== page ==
In: , ,
On: 2009 / 12 / 28
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The essence of plugins is giving to WordPress users more control over their blog, that is, most of the time, more options. Typically, a plugin adds a page under the Settings menu, where you can modify the options (see this article on register_setting() for best practices).

But if you think about multi user blogs, it can make sense to implement per user options instead of "global" settings. And guess what? It's dead easy.

First, a few theory, then a complete example. Scroll down if you're the kind of guy who likes code, not explanations :)

Modify the "Profile" page

What we are going to do is play with the action hooks provided by file wp-admin/user-edit.php to add some fields to the profile page, then save them.

To add content (ie fields, checkboxes, texareas…) to the profile page, you can use any of the 3 actions:

  • personal_options: append content to the "Personal Options" block
  • profile_personal_options: add content after the "Personal Options" block (like add a whole new custom block)
  • show_user_profile: add content right before the "Update Profile" button

For instance, to add content within the "Personal Options" block, you simply need to do something like:

  1. add_action('personal_options', 'ozh_personal_options');
  2. function ozh_personal_options() {
  3.     echo "<p>Content added by action 'personal_options'</p>";
  4. }

These action hooks will pass one parameter to your function (that is ozh_personal_options() in the above example) containing a WP_user object.

Save custom per user data

Simply adding fields and pressing "Update Profile" won't do, you need to tell WordPress what you want to save. Hook into action personal_options_update and sanitize, I mean, SANITIZE, the POSTed data. This action will pass the user ID as a parameter to your custom function. Example:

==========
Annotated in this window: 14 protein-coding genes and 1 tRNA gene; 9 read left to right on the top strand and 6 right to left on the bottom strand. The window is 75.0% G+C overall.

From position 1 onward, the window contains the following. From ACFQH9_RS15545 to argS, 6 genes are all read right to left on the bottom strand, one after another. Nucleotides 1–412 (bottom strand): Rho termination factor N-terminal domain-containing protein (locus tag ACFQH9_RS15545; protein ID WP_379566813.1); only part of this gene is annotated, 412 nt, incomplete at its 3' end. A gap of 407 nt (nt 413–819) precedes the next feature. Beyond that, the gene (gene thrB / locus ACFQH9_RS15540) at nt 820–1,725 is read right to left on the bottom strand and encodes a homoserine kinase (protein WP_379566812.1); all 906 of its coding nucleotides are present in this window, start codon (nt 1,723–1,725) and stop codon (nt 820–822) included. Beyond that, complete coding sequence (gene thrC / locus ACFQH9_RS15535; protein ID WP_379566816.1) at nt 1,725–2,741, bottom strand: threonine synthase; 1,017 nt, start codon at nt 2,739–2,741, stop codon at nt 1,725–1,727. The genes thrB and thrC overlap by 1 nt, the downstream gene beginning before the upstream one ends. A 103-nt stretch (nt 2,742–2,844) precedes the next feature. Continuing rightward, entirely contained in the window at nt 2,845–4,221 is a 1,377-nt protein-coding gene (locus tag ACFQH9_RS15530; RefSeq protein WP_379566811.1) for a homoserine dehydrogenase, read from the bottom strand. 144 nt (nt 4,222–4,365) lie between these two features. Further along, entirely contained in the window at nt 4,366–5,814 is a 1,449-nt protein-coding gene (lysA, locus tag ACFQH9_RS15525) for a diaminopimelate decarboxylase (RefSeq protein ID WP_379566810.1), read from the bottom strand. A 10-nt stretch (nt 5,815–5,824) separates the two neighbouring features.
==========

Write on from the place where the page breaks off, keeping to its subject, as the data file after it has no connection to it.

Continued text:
1. add_action('personal_options_update', 'ozh_save_user_setting');
  2. function ozh_save_user_setting( $user_id ) {
  3.     $option = ( $_post['somecheckbox'] == 'yes' ? 'yes' : 'no' ); // sanitize: accept only 'yes' or 'no'
  4.     update_usermeta( $user_id, 'some_user_options', $option  );
  5. }

Complete example of a plugin with per user setting

Let's make a dummy plugin that will allow registered users of a blog to be nagged by a silly javascript alert box on every admin page they'll visit.

  1. <?php
  2. /*
  3. Plugin Name: Example plugin - Per User Settings
  4. Plugin URI:
  5. Description: Add a silly per user setting to your <a href="profile.php">Profile</a> page
  6. Author: Ozh
  7. Author URI:
  8. */
  10. // Add a custom field to the form in "Profile"
  11. function ozh_user_setting_alert_box($user) {
  12. ?>
  13.     <tr>
  14.         <th scope="row">Add Alert Box</th>
  15.         <td><label for="ozh_add_nag">
  16.         <input name="ozh_add_nag" type="checkbox" id="ozh_add_nag" value="1" <?php checked('1', $user->ozh_add_nag); ?> /> Add a silly and annoying alert box on each admin page
  17.         </label></td>
  18.     </tr>
  19. <?php
  20. }
  22. // Handle data that's posted and sanitize before saving it
  23. function ozh_save_user_setting_alert_box( $user_id ) {
  24.     $ozh_add_nag = ( !empty($_POST&#91;'ozh_add_nag']) ? 1 : 0 );
  25.     update_usermeta( $user_id, 'ozh_add_nag', $ozh_add_nag );
  26. }
  28. // Now, the per user behavior itself: add the silly alert box if applicable
  29. function ozh_get_user_setting_alert_box() {
  30.     if( get_user_option('ozh_add_nag') ) {
  31.     ?>
  32.     <script type="text/javascript">
  33.         alert("Annoying, isn't it?");
  34.     </script>
  35.     <?php
  36.     }
  37. }
  39. // Hook everything
  40. add_action('personal_options', 'ozh_user_setting_alert_box');
  41. add_action('personal_options_update', 'ozh_save_user_setting_alert_box');
  42. add_action('admin_head', 'ozh_get_user_setting_alert_box');
  44. ?>

For your convenience, the above plugin example and a few more inline comments is available here (rename as .php)